Rockwell Collins' new flagship offering - Pro Line Fusion - has been selected for eight new platforms, but the manufacturer has yet to decide if it will be available for the retrofit market
Major makers of avionics and cabin electronics systems are putting substance over style at EBACE this year, focusing on the core values that have made the corporate aircraft a force multiplier in the business world.
"For us it's getting back to basics, the equipment our customers are flying every day," says Rob Wilson, president of Honeywell's business aviation unit. "That means retrofits, modifications and upgrades." Topping the list of requested applications for those upgraded cockpits, says Wilson, are flight efficiency optimisers like required navigation performance (RNP), enhanced GPS approaches (WAAS LPV) or NextGen features such as controller-pilot datalink (FANS 1/A).
In response, Honeywell is introducing flightdeck upgrades that will put "glass" display upgrades into legacy cockpits while introducing the advanced navigation, communication and surveillance (CNS) features to a large variety of existing and new Gulfstream models.
Along with flight management system upgrades that support WAAS LPV, FANS and RNP special aircraft and aircrew authorisation required (SAAAR) down to 0.1nm (0.18km) separation, Wilson says the retrofit package will also offer legacy cockpits the growth potential to add synthetic vision and paperless terminal charts. Based on the Barco-built DU-885 liquid crystal displays with LED backlighting, Honeywell will offer the package for legacy GIV, GIV-SP, G300, G400 and GV family aircraft.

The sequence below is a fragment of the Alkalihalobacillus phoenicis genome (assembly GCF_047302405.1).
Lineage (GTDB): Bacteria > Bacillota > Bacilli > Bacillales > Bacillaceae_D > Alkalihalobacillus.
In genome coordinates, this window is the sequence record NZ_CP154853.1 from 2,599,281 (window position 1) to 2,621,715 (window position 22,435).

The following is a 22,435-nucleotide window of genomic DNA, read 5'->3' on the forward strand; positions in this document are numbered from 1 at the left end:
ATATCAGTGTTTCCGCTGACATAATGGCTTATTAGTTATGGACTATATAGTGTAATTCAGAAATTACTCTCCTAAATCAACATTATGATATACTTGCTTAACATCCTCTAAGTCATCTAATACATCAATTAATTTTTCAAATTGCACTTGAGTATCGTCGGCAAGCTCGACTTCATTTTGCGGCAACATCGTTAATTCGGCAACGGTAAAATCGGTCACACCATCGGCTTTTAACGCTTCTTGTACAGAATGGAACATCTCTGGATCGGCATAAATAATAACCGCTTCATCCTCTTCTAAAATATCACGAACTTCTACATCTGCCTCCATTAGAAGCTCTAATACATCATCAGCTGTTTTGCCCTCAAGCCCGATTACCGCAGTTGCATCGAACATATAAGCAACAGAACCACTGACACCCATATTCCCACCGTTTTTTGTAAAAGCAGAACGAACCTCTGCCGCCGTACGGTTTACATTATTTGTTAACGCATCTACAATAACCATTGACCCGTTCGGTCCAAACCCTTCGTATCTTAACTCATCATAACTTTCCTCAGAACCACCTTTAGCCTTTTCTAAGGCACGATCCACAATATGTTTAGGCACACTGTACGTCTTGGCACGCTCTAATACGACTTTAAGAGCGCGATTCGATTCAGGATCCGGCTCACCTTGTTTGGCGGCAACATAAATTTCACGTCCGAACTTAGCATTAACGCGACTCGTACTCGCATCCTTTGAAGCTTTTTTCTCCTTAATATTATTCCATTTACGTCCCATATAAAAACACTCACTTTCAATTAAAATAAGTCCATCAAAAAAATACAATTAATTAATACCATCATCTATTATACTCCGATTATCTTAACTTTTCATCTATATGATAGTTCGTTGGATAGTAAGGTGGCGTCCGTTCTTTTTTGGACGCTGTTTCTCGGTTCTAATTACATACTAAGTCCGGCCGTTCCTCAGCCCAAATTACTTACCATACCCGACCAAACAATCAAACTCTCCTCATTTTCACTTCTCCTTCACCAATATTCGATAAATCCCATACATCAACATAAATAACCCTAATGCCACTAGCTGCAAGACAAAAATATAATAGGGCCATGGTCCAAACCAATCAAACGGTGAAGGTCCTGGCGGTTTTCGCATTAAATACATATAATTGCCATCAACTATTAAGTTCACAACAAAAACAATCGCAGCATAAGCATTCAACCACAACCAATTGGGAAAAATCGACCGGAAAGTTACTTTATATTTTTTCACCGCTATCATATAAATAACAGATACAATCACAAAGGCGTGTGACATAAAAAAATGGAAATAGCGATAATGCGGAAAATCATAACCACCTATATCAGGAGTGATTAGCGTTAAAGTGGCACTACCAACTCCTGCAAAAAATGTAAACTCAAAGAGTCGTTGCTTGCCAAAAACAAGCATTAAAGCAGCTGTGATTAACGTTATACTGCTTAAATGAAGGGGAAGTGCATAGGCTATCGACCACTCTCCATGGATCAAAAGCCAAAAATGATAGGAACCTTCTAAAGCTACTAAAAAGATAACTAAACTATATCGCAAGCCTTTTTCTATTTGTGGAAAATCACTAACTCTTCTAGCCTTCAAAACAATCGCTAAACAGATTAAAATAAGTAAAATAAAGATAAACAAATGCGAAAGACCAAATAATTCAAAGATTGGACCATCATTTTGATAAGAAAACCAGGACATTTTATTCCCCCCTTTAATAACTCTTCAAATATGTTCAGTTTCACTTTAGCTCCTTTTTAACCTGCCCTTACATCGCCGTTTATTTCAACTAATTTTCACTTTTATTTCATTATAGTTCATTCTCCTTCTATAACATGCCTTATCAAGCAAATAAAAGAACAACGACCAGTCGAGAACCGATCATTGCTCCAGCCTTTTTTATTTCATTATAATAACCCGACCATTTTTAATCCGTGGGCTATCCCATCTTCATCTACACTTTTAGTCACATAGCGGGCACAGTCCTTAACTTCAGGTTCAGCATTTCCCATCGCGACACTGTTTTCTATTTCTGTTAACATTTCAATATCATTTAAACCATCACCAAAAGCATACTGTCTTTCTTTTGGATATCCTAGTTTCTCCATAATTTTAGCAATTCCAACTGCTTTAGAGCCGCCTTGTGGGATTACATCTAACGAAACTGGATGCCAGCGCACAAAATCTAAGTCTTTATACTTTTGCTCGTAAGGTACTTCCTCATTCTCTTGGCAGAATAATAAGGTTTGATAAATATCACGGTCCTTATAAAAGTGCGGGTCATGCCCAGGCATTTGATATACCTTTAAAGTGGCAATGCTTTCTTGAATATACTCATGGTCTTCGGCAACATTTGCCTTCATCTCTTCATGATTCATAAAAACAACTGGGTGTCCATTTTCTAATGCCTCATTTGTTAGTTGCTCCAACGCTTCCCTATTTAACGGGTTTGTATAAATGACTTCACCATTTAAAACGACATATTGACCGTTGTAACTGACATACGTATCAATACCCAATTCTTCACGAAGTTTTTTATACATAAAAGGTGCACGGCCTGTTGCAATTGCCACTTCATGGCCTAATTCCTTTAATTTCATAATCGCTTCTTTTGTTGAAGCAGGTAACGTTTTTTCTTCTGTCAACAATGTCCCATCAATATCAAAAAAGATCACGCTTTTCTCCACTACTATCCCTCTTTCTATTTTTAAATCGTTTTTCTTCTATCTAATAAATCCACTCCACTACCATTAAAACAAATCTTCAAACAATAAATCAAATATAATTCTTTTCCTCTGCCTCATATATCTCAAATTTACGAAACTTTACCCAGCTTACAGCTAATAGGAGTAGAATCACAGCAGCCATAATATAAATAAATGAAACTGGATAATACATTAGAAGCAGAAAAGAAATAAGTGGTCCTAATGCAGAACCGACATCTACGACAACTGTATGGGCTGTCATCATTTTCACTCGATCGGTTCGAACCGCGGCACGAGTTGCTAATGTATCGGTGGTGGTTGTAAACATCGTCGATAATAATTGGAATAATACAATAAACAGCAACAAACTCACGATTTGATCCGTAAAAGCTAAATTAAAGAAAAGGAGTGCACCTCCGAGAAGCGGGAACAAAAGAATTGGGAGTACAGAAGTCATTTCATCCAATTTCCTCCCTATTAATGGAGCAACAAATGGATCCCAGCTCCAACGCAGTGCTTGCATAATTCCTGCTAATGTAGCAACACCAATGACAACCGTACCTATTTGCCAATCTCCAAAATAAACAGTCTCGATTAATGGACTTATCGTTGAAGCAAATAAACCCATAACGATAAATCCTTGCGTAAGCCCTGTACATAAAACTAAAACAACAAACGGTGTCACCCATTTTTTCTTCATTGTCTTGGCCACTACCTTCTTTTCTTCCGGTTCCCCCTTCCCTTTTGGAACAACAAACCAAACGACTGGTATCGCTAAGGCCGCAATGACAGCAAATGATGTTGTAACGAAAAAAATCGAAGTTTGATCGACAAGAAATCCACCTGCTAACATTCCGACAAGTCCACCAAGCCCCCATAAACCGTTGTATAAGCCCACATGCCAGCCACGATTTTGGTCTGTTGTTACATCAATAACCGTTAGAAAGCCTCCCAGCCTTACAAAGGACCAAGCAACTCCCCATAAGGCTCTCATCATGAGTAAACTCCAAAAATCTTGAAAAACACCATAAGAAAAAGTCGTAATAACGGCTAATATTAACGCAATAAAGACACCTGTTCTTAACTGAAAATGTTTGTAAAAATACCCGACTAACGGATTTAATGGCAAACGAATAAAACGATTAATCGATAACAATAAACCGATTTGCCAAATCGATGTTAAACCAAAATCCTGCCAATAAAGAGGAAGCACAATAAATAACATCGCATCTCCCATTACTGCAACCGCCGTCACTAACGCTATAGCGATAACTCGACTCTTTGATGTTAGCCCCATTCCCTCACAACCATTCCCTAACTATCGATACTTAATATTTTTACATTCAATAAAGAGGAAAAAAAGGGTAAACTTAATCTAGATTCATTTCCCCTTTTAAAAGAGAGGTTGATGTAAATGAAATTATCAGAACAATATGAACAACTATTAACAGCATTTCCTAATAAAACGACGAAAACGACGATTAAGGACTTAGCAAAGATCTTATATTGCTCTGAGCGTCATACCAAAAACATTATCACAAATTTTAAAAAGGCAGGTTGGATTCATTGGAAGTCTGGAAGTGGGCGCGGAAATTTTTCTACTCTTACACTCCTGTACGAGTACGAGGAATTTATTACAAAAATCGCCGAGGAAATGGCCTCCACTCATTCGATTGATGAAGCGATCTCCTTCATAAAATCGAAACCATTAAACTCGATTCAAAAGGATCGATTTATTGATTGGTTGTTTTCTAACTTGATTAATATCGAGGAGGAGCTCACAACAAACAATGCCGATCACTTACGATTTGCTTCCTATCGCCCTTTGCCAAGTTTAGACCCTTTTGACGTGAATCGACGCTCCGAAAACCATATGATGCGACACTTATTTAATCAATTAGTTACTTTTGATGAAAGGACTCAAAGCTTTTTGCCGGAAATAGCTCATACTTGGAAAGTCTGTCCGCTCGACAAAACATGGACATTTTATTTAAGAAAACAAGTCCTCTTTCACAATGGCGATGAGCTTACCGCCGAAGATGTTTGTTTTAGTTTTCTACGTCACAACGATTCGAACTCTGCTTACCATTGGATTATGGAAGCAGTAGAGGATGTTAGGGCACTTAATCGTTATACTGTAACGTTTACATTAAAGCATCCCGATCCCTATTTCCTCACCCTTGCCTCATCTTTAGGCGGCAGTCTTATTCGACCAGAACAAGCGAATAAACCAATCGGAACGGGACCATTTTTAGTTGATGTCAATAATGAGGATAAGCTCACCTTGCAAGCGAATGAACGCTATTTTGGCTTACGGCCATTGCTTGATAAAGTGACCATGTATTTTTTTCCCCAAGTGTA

For products that already has synthetic vision - the G350, G450, G500 and G550 - the company has readied a software enhancement that provides paperless terminal charts and range rings for the synthetic vision system. Wilson says the new system is in flight test in a customer Gulfstream IV.
The company is also offering all equipped operators its Go Direct Service with the upgrade, providing operators help in earning RNP SAAAR operational approval.
Similar enhanced capability programs are under way in Dassault aircraft with Primus Epic EASy and Primus 2000-equipped cockpits, as well as in Bombardier Challenger and Global Express models with Honeywell cockpits.
"We're working the specifics on how the upgrade will come to market," says Wilson, "but our desire is to have supplemental type certificates held by as many avionics shops or modification houses as possible."
© Rockwell Collins
Rockwell Collins unveiled an upgrade programme in 2007 that augments legacy Pro Line 4 cockpits with Pro Line 21 features. Duncan Aviation, the STC holder, has completed two such conversions on Dassault Falcon 50EXs. The upgrade interfaces existing Pro Line 4 sensors, radio and autopilots, to Pro Line 21 displays, which offer graphical weather, electronic charts and airport diagrams, display of enhanced vision system video and other features. Along with the Falcon 50EX, Duncan also holds STCs on the upgrade for the Hawker 800A, Hawker 800XP and Astra 1125, and is developing one for the Falcon 2000. Constant Aviation will obtain an STC for the same conversion on the Beechjet 400A later this year.